At an infamous press event at E3, Peter Molyneux repeatedly told his audience that Fable: The Journey would not be a simple on-rails experience, and would present a unique viewpoint into the world of adventure gaming on the Kinect. Right.
I’m here to tell you, right now, before you drop your hard earned cash on it, that it is on rails. And that’s not the worst thing about it.
Fable: The Journey will feature hot horse action — lots of horse action — more horse action than any one gamer can handle probably, specifically in the form of your horse named Saren. For any spectators that happen upon your playthrough, this would seem like the main character of the game — at least, moreso than the guy who is supposed to be the main character — Gabriel.
Gabriel is just a regular-ass dude (yes, there’s no female hero option unfortunately) who is seperated from his caravan crew, only to embark on a journey greater than he ever imagined: or something like that. Basically, you play as the bumbling idiot Gabriel as you ride your horse and cast spells for about eight hours: with very mixed results.
In Fable II, the gimmick was in the form of a canine, which sorta kinda worked for some people who bought into the story, and projected their personal pooch onto the screen. Here, your horse is more of a nuisance than an asset, leading to a more hateful than helpful relationship — and part of the reason for that is the control scheme.
In order to get around everywhere, you have to control your horse with your two hands via Kinect. There are “virtual reigns” to master, and it’ll take both of your hands to do it. Cracking them with your hands will make the horse go faster, holding them above your head will stop, and raising either your left or right hand will make the horse turn — simple, right?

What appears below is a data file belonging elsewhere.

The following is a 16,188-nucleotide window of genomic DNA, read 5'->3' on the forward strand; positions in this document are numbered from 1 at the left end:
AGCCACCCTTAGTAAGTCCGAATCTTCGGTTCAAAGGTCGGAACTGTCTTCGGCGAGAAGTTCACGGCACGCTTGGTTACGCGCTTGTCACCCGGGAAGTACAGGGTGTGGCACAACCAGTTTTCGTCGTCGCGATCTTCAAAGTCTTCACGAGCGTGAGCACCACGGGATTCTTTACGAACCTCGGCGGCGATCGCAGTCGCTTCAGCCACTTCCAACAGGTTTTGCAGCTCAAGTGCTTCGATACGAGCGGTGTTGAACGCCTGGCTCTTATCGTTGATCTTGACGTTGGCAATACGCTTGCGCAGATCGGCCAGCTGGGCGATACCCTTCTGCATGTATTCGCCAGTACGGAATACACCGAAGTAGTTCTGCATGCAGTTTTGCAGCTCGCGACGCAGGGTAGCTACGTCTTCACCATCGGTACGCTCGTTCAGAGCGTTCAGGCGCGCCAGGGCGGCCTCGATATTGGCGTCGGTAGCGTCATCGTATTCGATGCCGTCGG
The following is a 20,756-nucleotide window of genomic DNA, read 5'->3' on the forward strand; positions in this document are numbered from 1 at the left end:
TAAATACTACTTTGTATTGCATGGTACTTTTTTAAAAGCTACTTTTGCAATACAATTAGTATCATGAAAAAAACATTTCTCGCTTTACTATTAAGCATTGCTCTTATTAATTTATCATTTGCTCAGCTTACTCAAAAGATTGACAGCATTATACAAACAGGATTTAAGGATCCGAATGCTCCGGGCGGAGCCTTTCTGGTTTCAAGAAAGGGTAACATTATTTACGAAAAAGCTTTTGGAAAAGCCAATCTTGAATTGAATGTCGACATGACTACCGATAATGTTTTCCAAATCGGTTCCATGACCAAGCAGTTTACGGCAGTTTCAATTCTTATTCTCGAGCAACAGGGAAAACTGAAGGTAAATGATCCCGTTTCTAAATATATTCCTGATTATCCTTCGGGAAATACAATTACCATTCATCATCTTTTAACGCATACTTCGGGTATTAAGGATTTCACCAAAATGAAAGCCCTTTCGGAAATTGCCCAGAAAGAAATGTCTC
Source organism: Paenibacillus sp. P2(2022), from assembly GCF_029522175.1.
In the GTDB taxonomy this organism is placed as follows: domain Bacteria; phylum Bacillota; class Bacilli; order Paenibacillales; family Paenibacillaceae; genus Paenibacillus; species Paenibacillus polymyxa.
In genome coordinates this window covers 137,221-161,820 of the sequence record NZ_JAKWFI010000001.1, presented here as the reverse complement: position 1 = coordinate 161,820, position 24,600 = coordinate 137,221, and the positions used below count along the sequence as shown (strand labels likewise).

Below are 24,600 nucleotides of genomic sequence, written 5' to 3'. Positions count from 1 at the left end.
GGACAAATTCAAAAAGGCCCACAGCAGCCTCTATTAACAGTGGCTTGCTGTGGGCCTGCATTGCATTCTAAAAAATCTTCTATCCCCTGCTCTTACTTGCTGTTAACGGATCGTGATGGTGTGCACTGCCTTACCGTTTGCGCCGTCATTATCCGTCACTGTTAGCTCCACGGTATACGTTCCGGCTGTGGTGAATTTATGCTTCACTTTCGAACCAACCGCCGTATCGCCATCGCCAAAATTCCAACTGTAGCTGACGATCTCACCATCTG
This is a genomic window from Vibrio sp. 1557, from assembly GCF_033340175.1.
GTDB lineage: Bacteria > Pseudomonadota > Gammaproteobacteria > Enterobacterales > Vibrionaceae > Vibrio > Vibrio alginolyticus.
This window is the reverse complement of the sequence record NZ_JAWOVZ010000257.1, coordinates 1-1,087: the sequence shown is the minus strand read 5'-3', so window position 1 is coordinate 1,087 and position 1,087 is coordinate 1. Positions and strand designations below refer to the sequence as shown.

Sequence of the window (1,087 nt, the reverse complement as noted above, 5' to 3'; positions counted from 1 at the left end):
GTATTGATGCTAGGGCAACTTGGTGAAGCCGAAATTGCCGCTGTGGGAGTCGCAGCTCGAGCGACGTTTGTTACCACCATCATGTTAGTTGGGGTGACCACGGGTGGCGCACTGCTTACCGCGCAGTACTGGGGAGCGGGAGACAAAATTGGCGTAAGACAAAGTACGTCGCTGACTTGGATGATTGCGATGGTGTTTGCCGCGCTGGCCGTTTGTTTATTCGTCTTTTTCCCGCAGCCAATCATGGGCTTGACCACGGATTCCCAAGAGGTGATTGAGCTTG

Well, not really. As is the case with oddly designed Kinect games, the controls will either work very well, or they’ll be all over the place. If you were just expected to simulate your way from point A to B with little effort, it would have been fine, but that’s not the case. Along the way you can pick up XP, which, depending on the color, needs to be picked up by trotting, galloping, or outright running. Did I mention that you have to non-negotiably sit down the whole time?
Due to the unresponsive controls, you’re going to have a lot of frustrating moments where you’ll want to throw a controller against the wall — only you are the controller, which could end pretty badly.
It also doesn’t help that the game is on-rails – and although you have a few different paths to go through — since you have to always go straight, the game is essentially a tunnel simulator. To be clear, this is not an open world game.
When it comes to these portions (which is easily half, if not more of the game) I hope you really like horses, as you’re going to be spending a lot of time grooming, petting, and tending to it. You could even say that half of the game feels like an XBLA sequel to Kinectimals.
Once you get off your horse and start actually fighting things, you’ll long for the horse sections again — which is not a good thing in the slightest. For starters, there is no targeting mechanism — you just have to wing it and hope you hit something with your two spells (not much variety here). Later on in the game, you get a chance to do battle with unique enemies like the signature Hollow Men, and it’s kind of cool to be able to manipulate their appendages, but it ultimately serves no purpose, considering you can just blast them away in a few seconds.
Handled correctly, hand gestures could have presented a myriad of cool spell combos for the player. As it stands, using a telekinesis and fireball spells aren’t very exciting — especially when coupled with a defensive spell that only works some of the time. After about four hours of the repetition of horse riding and the monotony of using a scant few spells, I couldn’t take anymore and stopped playing.
All in all Fable: The Journey is a shame, because Lionhead put forth a lot of effort to preserve the charm and feel of the franchise — it just feels like they were forced to shoehorn in every Kinect trope possible from up top.
So if you’re looking to board the fun train, you might want to find another mode of transportation. Yes, the track is not all layed out for this game, which may cause your sanity to derail. To be clear, you definitely do not want to dock this one into your 360′s station.
Get it? Because you know, the game is on-rails.
This review is based on a physical copy of Fable: The Journey for the Xbox 360.